Friday, January 28, 2011
My husband was reading the paper this morning, and suddenly shouted out to everybody, "Hey! Look! There was a volcanic eruption yesterday in Kyuushuu!" We've been to Kyuushuu a number of times, since his family is all from there. The kids, naturally, all rushed over to have a look at the photo in the newspaper. "Funka?! Honto?!" Yes, really!
Sei Iijima of the Japan Meteorological Agency said (according to this morning's paper) that a major eruption is not imminent. The photo shows a 2500m ash cloud, though, which has prompted some people to evacuate (voluntarily), some schools to delay opening, a couple of JR Lines closed, and a Level 3 alert warning. That means nobody is supposed to approach within a mile of the volcano. Shinmoedake is the volcano (there are several in the area) inside Mount Kirishima which is actually erupting. This morning's Nikkei says this is the biggest eruption at Kirishima since 1959. Watch that video closely--there are lightning strikes inside the ash cloud! (NOTE: the cause of the lightning is not well understood, though geologists have believed it to be caused by charge separation from volcanic dust particles colliding and building up static charges. A newer theory has to do with the water content of magma).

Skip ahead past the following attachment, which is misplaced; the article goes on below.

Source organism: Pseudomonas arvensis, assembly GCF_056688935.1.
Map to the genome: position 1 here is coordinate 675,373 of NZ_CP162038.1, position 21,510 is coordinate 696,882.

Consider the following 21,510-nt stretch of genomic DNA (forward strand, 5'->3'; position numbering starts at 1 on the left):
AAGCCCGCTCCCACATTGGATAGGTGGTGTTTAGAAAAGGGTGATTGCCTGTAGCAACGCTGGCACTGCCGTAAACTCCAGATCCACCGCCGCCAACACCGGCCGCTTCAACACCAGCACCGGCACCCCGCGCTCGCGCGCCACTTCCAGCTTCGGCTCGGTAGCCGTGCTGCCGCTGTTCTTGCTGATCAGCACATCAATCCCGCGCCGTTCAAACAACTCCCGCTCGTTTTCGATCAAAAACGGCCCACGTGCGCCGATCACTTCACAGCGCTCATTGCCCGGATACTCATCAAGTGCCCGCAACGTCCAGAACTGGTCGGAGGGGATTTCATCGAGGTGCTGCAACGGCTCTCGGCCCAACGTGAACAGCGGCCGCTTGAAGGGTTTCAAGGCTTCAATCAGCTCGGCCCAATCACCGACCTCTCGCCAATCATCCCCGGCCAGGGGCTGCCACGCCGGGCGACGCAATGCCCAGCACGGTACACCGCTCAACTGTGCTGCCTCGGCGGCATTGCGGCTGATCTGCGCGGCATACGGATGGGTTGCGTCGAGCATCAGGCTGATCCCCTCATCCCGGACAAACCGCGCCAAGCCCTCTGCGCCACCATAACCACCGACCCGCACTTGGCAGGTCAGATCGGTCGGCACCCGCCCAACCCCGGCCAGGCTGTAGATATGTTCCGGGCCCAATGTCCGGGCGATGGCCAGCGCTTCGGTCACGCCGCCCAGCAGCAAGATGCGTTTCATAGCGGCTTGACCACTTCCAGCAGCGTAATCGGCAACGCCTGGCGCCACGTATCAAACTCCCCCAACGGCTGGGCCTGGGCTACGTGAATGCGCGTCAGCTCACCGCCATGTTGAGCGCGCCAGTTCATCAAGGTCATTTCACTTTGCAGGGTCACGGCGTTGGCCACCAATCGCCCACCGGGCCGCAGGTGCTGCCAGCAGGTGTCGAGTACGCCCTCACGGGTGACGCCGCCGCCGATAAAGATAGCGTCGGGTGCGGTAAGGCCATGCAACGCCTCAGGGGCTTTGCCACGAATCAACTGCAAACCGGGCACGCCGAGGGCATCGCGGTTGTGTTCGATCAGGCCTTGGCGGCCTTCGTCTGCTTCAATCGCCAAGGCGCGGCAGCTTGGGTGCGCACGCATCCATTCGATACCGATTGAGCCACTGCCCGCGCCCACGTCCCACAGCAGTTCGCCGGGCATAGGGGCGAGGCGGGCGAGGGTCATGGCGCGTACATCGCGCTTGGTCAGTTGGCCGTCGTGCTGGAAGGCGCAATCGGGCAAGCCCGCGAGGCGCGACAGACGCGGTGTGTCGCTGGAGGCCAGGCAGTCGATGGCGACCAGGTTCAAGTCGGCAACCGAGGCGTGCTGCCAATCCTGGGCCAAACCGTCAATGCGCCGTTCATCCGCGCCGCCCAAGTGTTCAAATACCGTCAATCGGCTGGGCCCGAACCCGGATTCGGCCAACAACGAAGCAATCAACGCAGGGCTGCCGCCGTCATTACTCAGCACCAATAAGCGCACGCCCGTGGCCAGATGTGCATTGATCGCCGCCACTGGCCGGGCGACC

Here is a video montage from the JMA webcam:
...and if you can read Japanese, or can at least match up Kanji, here's a link to the webcam. Click on
霧島山 猪子石(新燃岳) (scroll down, it's near the bottom of the window on the top right side of the page--if you can watch it, look at all the ash spots all over the camera!).
This is the trade-off we make for living in a country filled with natural hot springs. All those hot springs are there because of all the volcanoes (which, of course, also means plenty of earthquakes--my kids have earthquake drills at school. Being from the Midwest, I thought that was weird--but my students and their parents all think it's bizarre to have tornado drills:-))
UPDATE: I saw in the paper this morning that 500 households have been evacuated (not voluntarily) because of the threat of destruction by magma.